Islamic influences on Spanish culture were explored with a study-day entitled 'al-Andalus: Legends and legacies', jointly organised by the Hispanic Studies and Islamic and Middle Eastern Studies departments at Edinburgh University in January 2005.
This event attracted nationwide interest from university staff and students and the general public. Topics included architecture, art, literature, religion, history and issues such as Jihad and crusades, with material drawn from our evolving Spanish collection.
Ordnance Survey Project
The Map Division have continued to work with partners such as the Royal Commission on the Ancient and Historical Monuments of Scotland and Historic Scotland on a project involving early Ordnance Survey maps of Scotland from the 19th century. This project involves geo-referencing and edge-matching the maps in the collection, creating a seamless picture of the wider area and ensuring modern coordinates are applied to these historical documents.
Scotland and Medicine Collections
Staff from several Collections divisions are participating in 'Scotland and Medicine Collections and Connections', a partnership led by the Royal College of Surgeons of Edinburgh to promote medical and health collections in Scottish Museums to local, national and international audiences. Our role will be to share expertise and resources with the museums sector and help demonstrate the worldwide influence of Scots writers and thinkers on medical matters.
Shakespeare Quarto Project
The Rare Books team has been working with Octavo, a company which specialises in producing digital facsimiles of early printed books. Octavo digitised our holdings of early quarto editions of Shakespeare's plays published before 1642, when the theatres were closed by the order of the Puritans. Thirty-one quartos have been digitised so far, which will help preserve the original printed items and allow them to be accessed by anyone with an internet connection. These books are a vital resource for anyone studying Shakespeare, English drama, theatre history or Elizabethan and Jacobean history. They are the closest we have to a working manuscript of Shakespeare's output and thus offer many fascinating insights into his processes and thinking. The quartos form part of the Bute Collection, an extensive collection of English plays, dating from the 1580s to the early 19th century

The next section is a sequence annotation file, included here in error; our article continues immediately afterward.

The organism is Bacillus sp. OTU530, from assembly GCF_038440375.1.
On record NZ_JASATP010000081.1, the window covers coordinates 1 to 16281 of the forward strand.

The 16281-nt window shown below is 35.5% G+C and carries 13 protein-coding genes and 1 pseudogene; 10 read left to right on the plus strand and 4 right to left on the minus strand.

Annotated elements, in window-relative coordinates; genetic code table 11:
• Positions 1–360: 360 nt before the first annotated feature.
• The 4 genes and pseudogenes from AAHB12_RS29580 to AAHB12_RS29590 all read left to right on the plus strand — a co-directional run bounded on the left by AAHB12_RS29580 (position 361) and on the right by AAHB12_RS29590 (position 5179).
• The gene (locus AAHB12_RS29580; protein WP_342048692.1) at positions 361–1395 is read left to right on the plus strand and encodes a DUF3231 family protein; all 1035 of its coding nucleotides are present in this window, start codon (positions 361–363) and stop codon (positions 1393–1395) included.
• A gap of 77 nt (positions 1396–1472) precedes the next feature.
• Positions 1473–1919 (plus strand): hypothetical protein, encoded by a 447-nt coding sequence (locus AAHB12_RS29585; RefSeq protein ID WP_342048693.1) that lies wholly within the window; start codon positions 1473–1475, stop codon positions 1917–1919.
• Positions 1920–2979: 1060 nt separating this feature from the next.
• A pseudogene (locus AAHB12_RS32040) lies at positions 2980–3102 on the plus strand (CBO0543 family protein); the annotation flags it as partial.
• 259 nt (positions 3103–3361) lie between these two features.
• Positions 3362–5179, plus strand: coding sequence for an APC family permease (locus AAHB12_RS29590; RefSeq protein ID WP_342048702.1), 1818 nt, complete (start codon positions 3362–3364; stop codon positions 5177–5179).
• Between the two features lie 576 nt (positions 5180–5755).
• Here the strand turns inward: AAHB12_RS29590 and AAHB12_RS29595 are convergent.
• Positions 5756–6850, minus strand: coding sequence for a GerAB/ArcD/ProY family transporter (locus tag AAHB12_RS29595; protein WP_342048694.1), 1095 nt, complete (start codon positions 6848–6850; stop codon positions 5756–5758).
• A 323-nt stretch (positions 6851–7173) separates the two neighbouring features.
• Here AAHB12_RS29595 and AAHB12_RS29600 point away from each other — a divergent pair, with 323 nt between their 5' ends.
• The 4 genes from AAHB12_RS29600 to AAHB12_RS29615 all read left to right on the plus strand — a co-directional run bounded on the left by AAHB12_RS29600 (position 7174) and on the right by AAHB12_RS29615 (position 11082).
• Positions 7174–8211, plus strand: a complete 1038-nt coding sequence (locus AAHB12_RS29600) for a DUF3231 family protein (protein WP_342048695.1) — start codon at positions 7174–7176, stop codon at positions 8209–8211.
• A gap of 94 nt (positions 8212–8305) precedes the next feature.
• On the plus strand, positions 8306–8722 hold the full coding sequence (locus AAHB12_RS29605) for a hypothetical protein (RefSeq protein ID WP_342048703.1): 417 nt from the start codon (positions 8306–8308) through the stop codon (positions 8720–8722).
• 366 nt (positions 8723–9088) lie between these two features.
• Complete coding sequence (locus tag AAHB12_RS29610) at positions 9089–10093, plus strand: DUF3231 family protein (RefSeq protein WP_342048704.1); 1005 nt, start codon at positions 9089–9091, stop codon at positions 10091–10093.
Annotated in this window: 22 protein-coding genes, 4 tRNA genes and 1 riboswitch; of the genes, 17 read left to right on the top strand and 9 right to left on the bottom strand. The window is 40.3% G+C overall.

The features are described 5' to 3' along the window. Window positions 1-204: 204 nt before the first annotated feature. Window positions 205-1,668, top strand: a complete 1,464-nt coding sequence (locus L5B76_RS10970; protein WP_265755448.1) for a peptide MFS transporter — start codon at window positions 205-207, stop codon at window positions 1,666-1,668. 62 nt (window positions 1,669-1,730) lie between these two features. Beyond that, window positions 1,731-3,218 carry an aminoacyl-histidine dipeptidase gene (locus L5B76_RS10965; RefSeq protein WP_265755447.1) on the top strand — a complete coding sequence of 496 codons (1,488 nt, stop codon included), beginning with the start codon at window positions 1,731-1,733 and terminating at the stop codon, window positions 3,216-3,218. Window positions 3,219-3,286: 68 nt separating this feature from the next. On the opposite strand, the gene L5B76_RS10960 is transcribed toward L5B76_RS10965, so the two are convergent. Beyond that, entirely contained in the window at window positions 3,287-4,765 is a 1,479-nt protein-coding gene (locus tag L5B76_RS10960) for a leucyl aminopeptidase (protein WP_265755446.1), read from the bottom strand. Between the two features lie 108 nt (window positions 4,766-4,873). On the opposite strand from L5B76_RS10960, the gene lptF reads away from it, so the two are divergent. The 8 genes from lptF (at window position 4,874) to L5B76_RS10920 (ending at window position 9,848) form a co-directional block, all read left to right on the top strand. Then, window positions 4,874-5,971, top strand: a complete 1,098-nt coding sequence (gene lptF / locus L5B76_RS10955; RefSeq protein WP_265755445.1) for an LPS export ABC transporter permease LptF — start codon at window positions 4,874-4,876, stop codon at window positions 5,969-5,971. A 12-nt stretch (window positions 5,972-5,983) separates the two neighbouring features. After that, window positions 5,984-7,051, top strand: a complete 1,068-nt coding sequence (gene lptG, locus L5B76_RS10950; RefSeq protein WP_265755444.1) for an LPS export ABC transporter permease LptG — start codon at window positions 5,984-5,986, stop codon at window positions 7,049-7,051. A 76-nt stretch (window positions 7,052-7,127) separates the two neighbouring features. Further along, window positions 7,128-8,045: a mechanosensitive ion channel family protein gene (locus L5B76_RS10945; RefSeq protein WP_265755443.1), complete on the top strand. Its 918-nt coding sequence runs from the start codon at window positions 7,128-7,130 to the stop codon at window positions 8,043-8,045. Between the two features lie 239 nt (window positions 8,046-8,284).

NLS was proud to become a signatory to the Declaration of Open Access along with a number of other organisations in October 2004. The Declaration marked the launch of a movement to revolutionise the world of academic publishing and widen the availability of such material.
Our involvement with the Digital Preservation Coalition continues to develop, with NLS taking full membership and representation on its board. The Coalition is an important international movement which concerns itself with the capture and preservation of the increasing amount of digital material being published worldwide.
In addition, we have joined the the Common Information Environment (CIE). The CIE is a cross-sector group of public sector organisations working together to overcome barriers to access by ensuring online information is easily available to all in the appropriate formats.
The depth and breadth of our collections offers vast potential for collaboration with other organisations involved with culture and learning, and this year we have begun to explore such possibilities in earnest. Exploratory meetings took place with Scottish Enterprise Digital Inclusion, Learn Direct Scotland and the Scottish Further Education Unit.
A significant partnership was forged with Learning and Teaching Scotland (LTS), who have invited us to become a national digital content provider. Being able to add digital content to existing communication and teaching networks is an efficient method of breaking down the geographical barriers to accessing our collections, while simultaneously raising awareness of NLS across the country.
Additionally, we have been working with LTS to provide digital content for use in their Schools Out project, which aims to re-engage those whose learning has been interrupted.